So it’s to offer people guidance. It’s not about telling people what children should be doing or to be used as a checklist for what children should be doing. It’s more guidance around offering people ideas to help them see the natural musicality of children and then how they can nurture and support that.

Okay so it’s really to be used as a resource to inspire ideas and also is it to understand age-appropriate music as well?

Yeah kind of, yes. And there are quite a lot of poor models of practice around in terms of early childhood music, which have been developed over the past 25 years.

Could you give me some examples?

Yes so you’ll often get a visiting artist to a setting and that kind of practice is unregulated. So anybody can do that. So you could go and work in a nursery as a musician and not have any understanding of child development. And you could offer a watered-down version of what you might do with say 9- or 10-year-olds, for example, and it won’t be developmentally appropriate.

So this guidance will hopefully help inform that kind of practice. So it’s really taking on board the unique children and thinking about the qualities of every single individual child as opposed to just leading a music session for 30 children or 15 children based on a plan that’s from the adult which doesn’t resemble what the needs are of the children, if that makes sense.

Absolutely! Can you maybe give me some examples of where you think things are done age-inappropriately when it comes to music and how we should think about age-appropriate music for different ages?

It’s understanding the children. So an easy example would be giving two-year-olds drums and beaters and hoping that they will completely beat in time with a piece of music. Some children might be able to do that but it’s really thinking carefully about what it is you’re offering.

So playing a drum with a beater obviously involves hand-eye coordination and some children may be able to keep a pulse and they might be incorrectly observed because of the resources they’ve been offered, if that makes sense.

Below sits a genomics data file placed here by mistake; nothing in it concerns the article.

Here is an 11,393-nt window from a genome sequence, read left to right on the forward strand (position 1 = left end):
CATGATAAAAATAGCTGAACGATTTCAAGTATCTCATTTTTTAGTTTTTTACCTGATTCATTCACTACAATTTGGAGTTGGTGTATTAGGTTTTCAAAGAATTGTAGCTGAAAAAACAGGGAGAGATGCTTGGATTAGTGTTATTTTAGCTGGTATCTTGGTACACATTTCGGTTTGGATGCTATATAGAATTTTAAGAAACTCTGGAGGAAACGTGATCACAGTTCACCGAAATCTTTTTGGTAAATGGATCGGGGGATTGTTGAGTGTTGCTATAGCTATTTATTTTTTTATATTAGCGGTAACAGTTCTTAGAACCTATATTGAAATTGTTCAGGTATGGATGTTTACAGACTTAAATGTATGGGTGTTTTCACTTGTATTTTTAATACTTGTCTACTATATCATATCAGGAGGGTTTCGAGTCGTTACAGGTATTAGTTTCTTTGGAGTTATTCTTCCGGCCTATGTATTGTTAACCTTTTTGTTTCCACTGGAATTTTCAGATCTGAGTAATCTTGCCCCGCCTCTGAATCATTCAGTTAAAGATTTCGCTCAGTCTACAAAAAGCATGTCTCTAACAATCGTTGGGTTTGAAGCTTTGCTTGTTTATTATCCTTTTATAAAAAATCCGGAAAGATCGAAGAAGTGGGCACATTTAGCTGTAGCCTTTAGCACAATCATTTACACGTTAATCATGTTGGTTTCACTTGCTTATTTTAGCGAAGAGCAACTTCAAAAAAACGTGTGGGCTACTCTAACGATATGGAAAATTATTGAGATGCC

And also just thinking about children’s own sense of pulse and tuning into that, children’s own music-making and what that sounds like. Everybody will have their own sense of pulse because we all walk – if you walk you’ve got a sense of pulse and you’ve got your own rhythm.

So it’s really thinking about where children are individually rather than thinking, ‘well at five they should be doing this’ – it’s not about that at all. So at five, this five-year-old has this musical identity, has these musical attributes and then how do we work with those to support them further.

So it’s about really providing experiences around music rather than – your concern is with the expectations perhaps that sometimes happen around what a child should be able to do?

Yeah and I think some of it comes from music education generally in this country which really does focus on the kind of classical Western art music, which is just one aspect of what music is. It’s an important one, but it’s not the only one.

But that tends to be what people focus on because that’s what happens in Key Stage One and in Key Stage Two and probably with the instrumental teaching that goes on it tends to be focused towards ensemble playing and kind of going down that classical-orientated route. Then people often water that down for young children so it becomes a narrow model.